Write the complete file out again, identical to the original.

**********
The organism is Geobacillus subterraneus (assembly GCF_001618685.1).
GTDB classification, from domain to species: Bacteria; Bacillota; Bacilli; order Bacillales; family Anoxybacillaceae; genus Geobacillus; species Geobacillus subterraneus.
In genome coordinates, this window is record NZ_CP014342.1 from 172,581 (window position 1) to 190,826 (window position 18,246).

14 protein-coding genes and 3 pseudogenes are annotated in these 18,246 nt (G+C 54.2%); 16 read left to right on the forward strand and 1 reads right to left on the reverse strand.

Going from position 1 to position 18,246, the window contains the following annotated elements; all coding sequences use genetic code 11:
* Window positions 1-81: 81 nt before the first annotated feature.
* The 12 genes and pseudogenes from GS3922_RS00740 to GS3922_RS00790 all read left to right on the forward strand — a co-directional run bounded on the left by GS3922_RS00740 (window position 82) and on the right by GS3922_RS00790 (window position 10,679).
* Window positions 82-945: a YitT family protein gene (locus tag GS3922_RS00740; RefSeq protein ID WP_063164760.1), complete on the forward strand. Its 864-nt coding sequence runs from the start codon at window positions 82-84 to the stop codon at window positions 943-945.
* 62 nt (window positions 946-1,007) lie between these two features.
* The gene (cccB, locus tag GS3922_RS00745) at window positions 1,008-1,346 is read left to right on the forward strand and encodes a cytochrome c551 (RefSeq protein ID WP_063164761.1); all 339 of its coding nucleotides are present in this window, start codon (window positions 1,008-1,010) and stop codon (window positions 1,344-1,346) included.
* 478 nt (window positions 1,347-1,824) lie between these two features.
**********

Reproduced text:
The organism is Geobacillus subterraneus (assembly GCF_001618685.1).
GTDB classification, from domain to species: Bacteria; Bacillota; Bacilli; order Bacillales; family Anoxybacillaceae; genus Geobacillus; species Geobacillus subterraneus.
In genome coordinates, this window is record NZ_CP014342.1 from 172,581 (window position 1) to 190,826 (window position 18,246).

14 protein-coding genes and 3 pseudogenes are annotated in these 18,246 nt (G+C 54.2%); 16 read left to right on the forward strand and 1 reads right to left on the reverse strand.

Going from position 1 to position 18,246, the window contains the following annotated elements; all coding sequences use genetic code 11:
* Window positions 1-81: 81 nt before the first annotated feature.
* The 12 genes and pseudogenes from GS3922_RS00740 to GS3922_RS00790 all read left to right on the forward strand — a co-directional run bounded on the left by GS3922_RS00740 (window position 82) and on the right by GS3922_RS00790 (window position 10,679).
* Window positions 82-945: a YitT family protein gene (locus tag GS3922_RS00740; RefSeq protein ID WP_063164760.1), complete on the forward strand. Its 864-nt coding sequence runs from the start codon at window positions 82-84 to the stop codon at window positions 943-945.
* 62 nt (window positions 946-1,007) lie between these two features.
* The gene (cccB, locus tag GS3922_RS00745) at window positions 1,008-1,346 is read left to right on the forward strand and encodes a cytochrome c551 (RefSeq protein ID WP_063164761.1); all 339 of its coding nucleotides are present in this window, start codon (window positions 1,008-1,010) and stop codon (window positions 1,344-1,346) included.
* 478 nt (window positions 1,347-1,824) lie between these two features.